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Refugees and Migrants in Contemporary Film, Art and Media

Deniz Bayrakdar Robert Burgoyne Dudley Andrew Dora Apel Selmin Kara Nevena Dakovic Iva Lekovic Nagehan Uskan Deniz Gokturk Erik Marshall

304 pages
Amsterdam University Press
Migration in the 21st century is one of the pre-eminent issues of our present historical moment, a phenomenon that has acquired new urgency with accelerating climate change, civil wars, and growing economic scarcities. Refugees and Migrants in Contemporary Film, Art and Media consists of eleven essays that explore how artists have imaginatively engaged with this monumental human drama, examining a range of alternative modes of representation that provide striking new takes on the experiences of these precarious populations. Covering prominent art works by Ai Weiwei and Richard Mosse, and extending the spectrum of representation to refugee film workshops on the island of Lésbos as well as virtual reality installations of Alejandro G. Iñárritu and works by Balkan and Turkish directors, such as Melisa Önel, the chapters included here focus on the power of aesthetic engagement to illuminate the stories of refugees and migrants in ways that overturn journalistic clichés.
Author Bio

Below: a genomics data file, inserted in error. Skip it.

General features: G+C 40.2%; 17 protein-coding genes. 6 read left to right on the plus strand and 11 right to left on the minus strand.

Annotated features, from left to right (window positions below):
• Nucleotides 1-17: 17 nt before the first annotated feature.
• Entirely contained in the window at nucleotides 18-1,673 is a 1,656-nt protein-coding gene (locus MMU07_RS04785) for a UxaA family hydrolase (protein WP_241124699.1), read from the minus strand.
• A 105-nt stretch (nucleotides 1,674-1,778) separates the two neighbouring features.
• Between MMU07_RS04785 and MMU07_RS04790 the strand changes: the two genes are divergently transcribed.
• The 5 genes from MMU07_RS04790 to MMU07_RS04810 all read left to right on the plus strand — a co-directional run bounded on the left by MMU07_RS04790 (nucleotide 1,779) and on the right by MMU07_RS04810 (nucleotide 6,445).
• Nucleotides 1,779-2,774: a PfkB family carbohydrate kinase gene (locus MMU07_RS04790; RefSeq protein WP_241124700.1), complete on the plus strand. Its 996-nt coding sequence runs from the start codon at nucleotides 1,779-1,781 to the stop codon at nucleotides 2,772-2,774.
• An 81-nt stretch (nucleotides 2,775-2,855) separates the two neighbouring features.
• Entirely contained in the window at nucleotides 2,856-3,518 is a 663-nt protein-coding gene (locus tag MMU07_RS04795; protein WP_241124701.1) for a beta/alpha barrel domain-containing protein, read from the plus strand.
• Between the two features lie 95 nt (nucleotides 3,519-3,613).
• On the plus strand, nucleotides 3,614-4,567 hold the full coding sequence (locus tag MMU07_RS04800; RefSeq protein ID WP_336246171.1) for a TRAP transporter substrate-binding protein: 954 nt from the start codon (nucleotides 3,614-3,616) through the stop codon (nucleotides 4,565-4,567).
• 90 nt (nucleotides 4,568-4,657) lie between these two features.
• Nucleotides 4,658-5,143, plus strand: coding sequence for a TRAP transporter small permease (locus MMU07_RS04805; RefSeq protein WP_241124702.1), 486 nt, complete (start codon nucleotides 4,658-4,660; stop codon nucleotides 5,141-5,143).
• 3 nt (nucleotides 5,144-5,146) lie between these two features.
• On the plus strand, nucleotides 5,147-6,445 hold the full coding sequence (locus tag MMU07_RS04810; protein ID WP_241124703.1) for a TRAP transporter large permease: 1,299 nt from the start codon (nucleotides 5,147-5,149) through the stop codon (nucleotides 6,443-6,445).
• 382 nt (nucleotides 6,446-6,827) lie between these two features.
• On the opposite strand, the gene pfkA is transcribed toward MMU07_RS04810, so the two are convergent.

Deniz Bayrakdar is a Professor of Film Studies at Kadir Has University. She is the Chair of the Communication Committee at Turkish National Commission for UNESCO. Robert Burgoyne is a writer and lecturer whose work centers on the representation of history in film. He was formerly Chair in Film Studies at The University of St Andrews, and Professor of English at Wayne State University. Dudley Andrew, at Yale University, is biographer and translator of André Bazin, whose ideas he extends in ''What Cinema Is!'' and ''Opening Bazin''. After several books on French cinema, he is preparing ''Encountering World Cinema''. Andrew was named Commandeur de l’Ordre des Arts et des Lettres and is a member of the American Academy of Arts and Sciences. The daughter of Holocaust survivors, Dora Apel’s work is inspired by art and politics. She has authored six books on subjects including imagery of the Holocaust, contemporary war, lynching and racial violence, Detroit ruins, and, most recently, Calling Memory into Place, on the dynamic nature of memory, memorials, and inherited trauma. Selmin Kara is an associate professor of Film and New Media Studies at OCAD University in Toronto. Her primary research interests are digital aesthetics and ecological sensibilities in cinema as well as the use of sound and new technologies in contemporary documentary. Nevena Dakovic, PhD is professor of Film Theory/Film Studies (FDA, Belgrade) and Director of the Institute for Theater, Film, radio and Television (FDA). She is the author (Film Studies: Essays in Film Texts of Memory, 2014; Balkan kao filmski žanr: slika, tekst, nacija, 2008…..) and editor of many books (Film and Screen Media Studies: Serbia 3.0, 2019; Me_x0002_dia Archaeology, 2016; Representation of the Holocaust in the Balkans in Arts and Media, 2015) etc. Nevena Dakovic publishes widely in the national and international framework (UK, Turkey, Slovakia, Italy, Austria, France, USA), participates at the conferences and is committee member of international project groups (COST and TEMPUS projects). She is visiting professor at European and American Universities and is member of Academia Europaea. As of January 2021 she is to be associate editor of ER (European review, Core Cambridge Journal). Main research themes: cinema, media, nation, representation, the Balkans, Holocaust, cultural memory. Iva Lekovic is a PhD student in the Department of Theory and History at the Faculty of Dramatic Arts in Belgrade. She holds a BA degree in Art History and an MA in Cultural Policy and Management. She has participated at several international conferences and has published articles as well as exhibition and film reviews. Nagehan Uskan lives in Lésbos Island, Greece. After studying cinema at Bologna and Lyon II Universities, she finished her PhD at the Sociology Department of Mimar Sinan Fine Arts University in Istanbul, on the topic of Kurdish documentary cinema in Turkey. She conducted a postdoctoral research on the topic of the visual self-representation of migration at the University of Fribourg in Switzerland. She is the co-founder and the artistic director of Istanbul Silent Cinema Days and also works as a film programmer for different institutions. She has been part of different grassroots visual media collectives with migrants in Lésbos Island. Deniz Göktürk is a professor of German Studies, Film and Media at the University of California, Berkeley. Her research focuses on theories and practices of migration and media transformation in a global horizon. She is co-editor of The German Cinema Book (2002, 2020); Germany in Transit: Nation and Migration (2007); and Orienting Istanbul: Cultural Capital of Europe? (2010). Erik Marshall teaches Screen Studies at the University of Michigan Dearborn. In addition to film studies, his interests include video games, virtual reality, and data studies. Eileen Rositzka (1988-2021) holds a PhD in Film Studies from the University of St Andrews. Her dissertation has been published under the title Cinematic Corpographies: Re-Mapping the War Film Through the Body (2018). She was a postdoctoral researcher and lecturer at Freie Universität Berlin